Three weeks since we reported on the shocking bashing of Aaron Warneke and Greg Harland, just one mainstream media outlet, the Blacktown Advocate, has picked up the story.
Fairfax, SBS and ABC are all still missing in action. Attacks on foreign students generate headlines and galvanise politicians to act, but apparently, anti-gay hate is a prejudice Australia can live with.
According to a 2007 University of Queensland study, five times as many Australians would not want a gay neighbour as would not one of another race.
And while three out of four Australians are not homophobes, we’re yet to see serious debate on the constant toll of hate crimes directed at this community every year.
Until that occurs, and it’s made unavoidably clear to homophobes they are not enforcing society’s standards (as they so often believe), we will have to keep ourselves safe.
So what can you do to increase your level of safety? Program the numbers for the police commands in which you live, work and play into your mobile — calling direct may get a quicker result than dialling 000.
As tempting as it is to fire back when homophobic slurs are thrown at you, don’t. It gives thugs an excuse to claim you started it.
If in a venue, move away and ask staff to tell security to remove them. If they refuse, finish your night elsewhere and make a complaint the following day. If it happens on the street, keep moving. Find a shop or restaurant and go inside until the person is out of sight.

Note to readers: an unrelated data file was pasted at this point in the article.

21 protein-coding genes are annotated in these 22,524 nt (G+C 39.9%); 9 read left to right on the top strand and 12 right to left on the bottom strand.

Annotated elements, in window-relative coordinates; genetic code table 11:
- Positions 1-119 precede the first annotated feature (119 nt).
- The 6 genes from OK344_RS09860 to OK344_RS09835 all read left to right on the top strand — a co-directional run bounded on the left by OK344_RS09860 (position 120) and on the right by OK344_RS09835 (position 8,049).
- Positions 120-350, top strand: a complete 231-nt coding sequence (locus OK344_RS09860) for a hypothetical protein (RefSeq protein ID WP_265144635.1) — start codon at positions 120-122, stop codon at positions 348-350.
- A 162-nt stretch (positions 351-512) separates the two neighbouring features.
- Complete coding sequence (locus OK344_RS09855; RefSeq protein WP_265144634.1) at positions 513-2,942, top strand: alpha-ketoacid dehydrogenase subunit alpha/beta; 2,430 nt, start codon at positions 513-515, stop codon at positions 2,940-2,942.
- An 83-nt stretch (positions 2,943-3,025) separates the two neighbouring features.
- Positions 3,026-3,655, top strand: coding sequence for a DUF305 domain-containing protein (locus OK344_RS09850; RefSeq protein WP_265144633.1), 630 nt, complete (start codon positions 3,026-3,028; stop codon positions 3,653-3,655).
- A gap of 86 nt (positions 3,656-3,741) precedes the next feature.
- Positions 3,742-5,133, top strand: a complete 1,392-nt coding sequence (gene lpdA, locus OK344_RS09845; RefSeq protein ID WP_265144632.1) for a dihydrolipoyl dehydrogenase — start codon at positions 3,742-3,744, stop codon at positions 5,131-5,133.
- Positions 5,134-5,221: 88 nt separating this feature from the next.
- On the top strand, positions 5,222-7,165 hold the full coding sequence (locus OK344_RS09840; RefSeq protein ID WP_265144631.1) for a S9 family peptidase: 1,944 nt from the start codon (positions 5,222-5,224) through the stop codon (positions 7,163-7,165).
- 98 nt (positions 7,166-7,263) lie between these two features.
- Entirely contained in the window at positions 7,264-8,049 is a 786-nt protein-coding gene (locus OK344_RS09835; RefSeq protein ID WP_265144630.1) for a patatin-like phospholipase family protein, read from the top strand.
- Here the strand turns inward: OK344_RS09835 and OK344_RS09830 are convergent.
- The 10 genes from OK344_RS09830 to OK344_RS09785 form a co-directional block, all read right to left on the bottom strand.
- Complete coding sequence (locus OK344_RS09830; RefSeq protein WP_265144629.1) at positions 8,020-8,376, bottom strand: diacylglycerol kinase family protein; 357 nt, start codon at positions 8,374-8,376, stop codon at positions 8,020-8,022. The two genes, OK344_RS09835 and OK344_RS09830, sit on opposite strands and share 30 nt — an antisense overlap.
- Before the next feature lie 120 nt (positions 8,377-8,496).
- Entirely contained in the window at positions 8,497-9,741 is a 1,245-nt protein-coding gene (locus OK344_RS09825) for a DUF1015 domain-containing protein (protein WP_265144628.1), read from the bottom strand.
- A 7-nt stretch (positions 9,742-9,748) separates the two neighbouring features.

When walking between venues, find sympathetic-looking people and walk close by them so you look like you’re part of the group. Monitor your surroundings but don’t stare — so many thugs think ‘lookin’ at’ them is provocation for a fight.
If attacked, never hesitate to run. If there’s a safe break in traffic, cross the road or to the centre island and run until you can make an escape. If you can’t do that, bang on doors and shout for someone to call the police.
Keep a whistle with you to attract attention. Carry a flashlight in your bag — if cornered, temporarily disorientate an attacker by shining it in their eyes. If there’s no other option it can also be used as a weapon — breaking an attacker’s wrist, jaw or collarbone may incapacitate them enough for you to get away.
Report any attack to police and write detailed descriptions of your attackers while they are still fresh in your mind. Take photographs of injuries, then do it again when the bruises come up.
If you have concerns, ask to speak to a Gay and Lesbian Liaison Officer. If the response is still unsatisfactory, let this paper know.

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